Baucus asks people like Rockefeller and fellow critic Sen. Maria Cantwell (D-WA): "What do I have to
do to get your vote?" That is when the real sausage making begins. The public session will just
ratify what has been agreed on privately.
Meanwhile, over at the House, Speaker Nancy Pelosi (D-CA) is moving to the left and
on a public option at the same time that majority leader Steny Hoyer (D-MD) is moving to the right and
trying to make a
with House Republicans. Those two are not buddy buddy and this is not the first time they have pulled
in opposite directions.
Whitman Announces She is Running for Governor of California
Former eBay CEO Meg Whitman has
announced that she
is running for governor of California. Whitman has never held or even run for public office before.
The announcement was held in a peculiar place: the Fullerton-based district of former California
assemblyman Mike Duvall who just resigned after being caught bragging about having sex with a lobbyist.
With Whitman running for governor and former Hewlett Packard CEO Carly Fiorina running for the Senate,
the Republican ticket in 2010 will be headed by two women who were real powerhouses in their previous jobs.
It is hard to remember any ticket featuring two such high-profile women.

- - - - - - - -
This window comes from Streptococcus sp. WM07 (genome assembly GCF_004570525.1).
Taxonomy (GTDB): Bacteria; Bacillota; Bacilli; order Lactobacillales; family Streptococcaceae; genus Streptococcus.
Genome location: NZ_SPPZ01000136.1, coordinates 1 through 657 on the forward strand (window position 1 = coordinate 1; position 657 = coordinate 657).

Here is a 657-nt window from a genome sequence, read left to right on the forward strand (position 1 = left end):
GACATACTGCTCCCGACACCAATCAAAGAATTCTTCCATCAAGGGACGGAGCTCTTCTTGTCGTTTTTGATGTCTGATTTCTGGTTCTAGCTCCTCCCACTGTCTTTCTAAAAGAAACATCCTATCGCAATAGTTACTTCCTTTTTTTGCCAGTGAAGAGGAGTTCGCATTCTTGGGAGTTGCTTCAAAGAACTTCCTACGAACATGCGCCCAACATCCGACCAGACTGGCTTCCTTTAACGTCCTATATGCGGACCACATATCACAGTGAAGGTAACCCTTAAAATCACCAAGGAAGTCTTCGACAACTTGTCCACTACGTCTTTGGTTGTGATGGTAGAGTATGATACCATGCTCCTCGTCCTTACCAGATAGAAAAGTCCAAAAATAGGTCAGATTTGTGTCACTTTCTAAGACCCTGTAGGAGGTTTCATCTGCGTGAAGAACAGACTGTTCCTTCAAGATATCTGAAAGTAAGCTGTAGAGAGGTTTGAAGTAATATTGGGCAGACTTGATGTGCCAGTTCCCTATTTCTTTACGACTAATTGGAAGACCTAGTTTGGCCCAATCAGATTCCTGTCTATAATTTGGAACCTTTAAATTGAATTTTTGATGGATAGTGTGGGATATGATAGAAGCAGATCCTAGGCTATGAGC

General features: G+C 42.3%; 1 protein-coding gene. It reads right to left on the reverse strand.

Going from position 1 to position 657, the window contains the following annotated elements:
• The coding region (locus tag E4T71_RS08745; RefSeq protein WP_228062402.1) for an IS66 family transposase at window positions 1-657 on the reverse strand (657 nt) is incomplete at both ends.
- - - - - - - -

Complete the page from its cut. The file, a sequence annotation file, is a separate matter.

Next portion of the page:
Lazio Running for Governor of New York
On the other side of the country, former Long Island representative, Rick Lazio (R) has
he is running for governor of New York. Even given the peculiarities of New York politics, he has virtually
no chance of winning. Earlier this week, it was leaked that President Obama wants the state's beleaguered
and ineffectual governor, David Paterson (D-NY) to refrain from running in 2010. If Paterson gives in
to Obama's wish, then it is very likely that popular Attorney General Andrew Cuomo (D) will run and be elected governor
easily. If, however, Paterson stays in the race and Cuomo does not run, then one or more Republicans
far better known than Lazio will enter the race and one of them will defeat Lazio in a primary.
Former NYC mayor Rudy Giuliani
and former governor George Pataki are both keeping their powder dry for the moment but are following
In an obscure but potentially important
the New York Court of Appeals, the state's highest
court, has upheld Paterson's appointment of Richard Ravitch as lieutenant governor, a position that
became vacant when former lieutenant governor Paterson was elevated to the governor's mansion when
Eliot Spitzer resigned in a prostitution scandal. The state constitution does not provide any mechanism
for filling an empty lieutenant governor's position, but Paterson just did it anyway and got away with it.
The consequence of this decision is that Obama now has a graceful way of getting rid of Paterson: appoint
him to some position where he can't do much damage, such as ambassador to some small country in
Africa. After such an appointment, Ravitch would become governor and at 76 would be unlikely to run in 2010.